The New Feed
The Queen's Swan
The Queen of England 'technically' owns all of the country's unmarked mute swans found on open waters (such an unnecessary flex). What's a mute swan? They're the ones with orange beaks and arched necks - the same swan you see in every British period drama.
Why does she own them? Because back in the day, swans were super popular. They were the height of sophistication, especially if you had one on your dinner table. As a result, only the royal family, the super wealthy, and two trade guilds, Vintners and Dyers, were allowed to own them. To denote ownership, little cuts were made on the birds' beaks. Each owner had their own pattern, except the Queen, who owned the 'unmarked' ones. In the 16th century, defacing or altering these marks - let alone killing a swan - would have landed you in prison.
Over the years, swans became less popular and the rules were relaxed. Today, Vintners and Dyers still own swans, but they use rings instead of cuts. The Crown still technically owns all unmarked swans on open waters, but this rule is only enforced on a small section of the river Thames. So… she basically owns the ones in her backyard.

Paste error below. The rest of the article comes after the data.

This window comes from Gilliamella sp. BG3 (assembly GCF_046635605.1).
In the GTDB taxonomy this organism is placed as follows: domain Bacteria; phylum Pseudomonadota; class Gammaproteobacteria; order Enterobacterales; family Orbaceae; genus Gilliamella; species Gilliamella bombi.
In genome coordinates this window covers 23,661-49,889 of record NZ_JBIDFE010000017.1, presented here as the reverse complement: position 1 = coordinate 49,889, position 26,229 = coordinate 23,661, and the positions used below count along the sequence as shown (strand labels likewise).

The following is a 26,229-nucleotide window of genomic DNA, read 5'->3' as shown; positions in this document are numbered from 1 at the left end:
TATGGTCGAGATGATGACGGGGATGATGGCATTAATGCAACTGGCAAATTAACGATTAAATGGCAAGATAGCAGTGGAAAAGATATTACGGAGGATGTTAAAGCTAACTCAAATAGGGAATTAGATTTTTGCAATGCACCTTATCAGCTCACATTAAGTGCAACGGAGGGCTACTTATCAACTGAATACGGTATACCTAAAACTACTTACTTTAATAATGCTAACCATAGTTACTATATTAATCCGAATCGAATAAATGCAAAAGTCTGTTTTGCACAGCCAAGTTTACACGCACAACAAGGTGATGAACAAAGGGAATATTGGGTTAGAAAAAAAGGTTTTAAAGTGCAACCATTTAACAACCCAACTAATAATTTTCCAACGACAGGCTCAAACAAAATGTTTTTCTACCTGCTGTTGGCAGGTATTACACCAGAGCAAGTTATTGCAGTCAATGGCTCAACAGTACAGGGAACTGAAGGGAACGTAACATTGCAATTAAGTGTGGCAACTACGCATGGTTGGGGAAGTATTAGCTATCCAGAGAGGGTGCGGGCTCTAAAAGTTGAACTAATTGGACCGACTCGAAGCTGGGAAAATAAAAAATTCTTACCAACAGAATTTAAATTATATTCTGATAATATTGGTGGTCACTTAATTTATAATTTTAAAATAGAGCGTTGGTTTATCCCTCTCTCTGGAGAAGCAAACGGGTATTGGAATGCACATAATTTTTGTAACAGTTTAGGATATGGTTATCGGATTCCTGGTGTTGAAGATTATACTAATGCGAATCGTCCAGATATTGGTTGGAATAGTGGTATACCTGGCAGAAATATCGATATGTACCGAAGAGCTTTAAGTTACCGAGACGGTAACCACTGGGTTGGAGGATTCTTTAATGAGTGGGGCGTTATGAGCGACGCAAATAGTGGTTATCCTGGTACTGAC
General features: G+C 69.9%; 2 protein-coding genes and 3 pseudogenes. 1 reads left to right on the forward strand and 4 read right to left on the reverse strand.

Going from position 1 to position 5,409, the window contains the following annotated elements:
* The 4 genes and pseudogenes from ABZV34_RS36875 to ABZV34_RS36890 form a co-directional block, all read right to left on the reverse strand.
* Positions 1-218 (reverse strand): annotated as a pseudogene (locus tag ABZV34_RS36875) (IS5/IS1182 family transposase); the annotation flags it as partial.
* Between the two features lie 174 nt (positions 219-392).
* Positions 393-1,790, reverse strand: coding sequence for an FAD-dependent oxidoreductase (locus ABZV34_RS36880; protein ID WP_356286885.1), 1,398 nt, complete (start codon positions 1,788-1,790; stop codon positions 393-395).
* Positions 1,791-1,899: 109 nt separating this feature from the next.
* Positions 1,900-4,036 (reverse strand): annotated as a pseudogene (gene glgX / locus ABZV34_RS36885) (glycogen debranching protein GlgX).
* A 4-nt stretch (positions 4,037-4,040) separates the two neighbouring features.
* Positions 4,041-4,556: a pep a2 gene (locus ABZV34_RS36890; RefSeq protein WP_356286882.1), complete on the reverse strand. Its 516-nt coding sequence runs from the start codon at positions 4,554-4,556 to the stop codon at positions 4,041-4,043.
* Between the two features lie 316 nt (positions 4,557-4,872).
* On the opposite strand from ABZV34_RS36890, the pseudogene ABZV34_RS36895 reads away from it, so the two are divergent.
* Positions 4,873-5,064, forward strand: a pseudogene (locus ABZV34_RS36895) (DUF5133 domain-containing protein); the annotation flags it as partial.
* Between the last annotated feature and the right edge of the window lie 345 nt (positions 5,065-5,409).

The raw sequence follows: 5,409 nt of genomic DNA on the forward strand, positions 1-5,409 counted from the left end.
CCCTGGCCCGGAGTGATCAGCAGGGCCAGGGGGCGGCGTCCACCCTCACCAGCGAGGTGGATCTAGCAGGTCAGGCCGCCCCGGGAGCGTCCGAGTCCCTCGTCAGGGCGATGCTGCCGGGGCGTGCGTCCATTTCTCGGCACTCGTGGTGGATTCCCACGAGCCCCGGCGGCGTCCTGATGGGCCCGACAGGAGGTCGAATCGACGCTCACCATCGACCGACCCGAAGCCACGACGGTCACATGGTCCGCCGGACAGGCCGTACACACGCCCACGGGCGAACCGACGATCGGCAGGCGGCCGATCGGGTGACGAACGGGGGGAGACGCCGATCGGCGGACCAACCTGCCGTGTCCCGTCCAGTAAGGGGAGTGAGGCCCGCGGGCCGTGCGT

It’s still illegal to kill or eat a swan today, but for different reasons - they're now a protected species under The 1981 Wildlife and Countryside Act. The annual, five-day ‘swan upping’ event, led by the Queen’s Swan Marker, highlights how times have changed. Traditionally, the swan upping was a way to claim all the unmarked birds for the Queen to gobble up, but today the team counts the cygnets and checks them for injuries.
Regal History Behind Britain's Swans
Image by HP Koch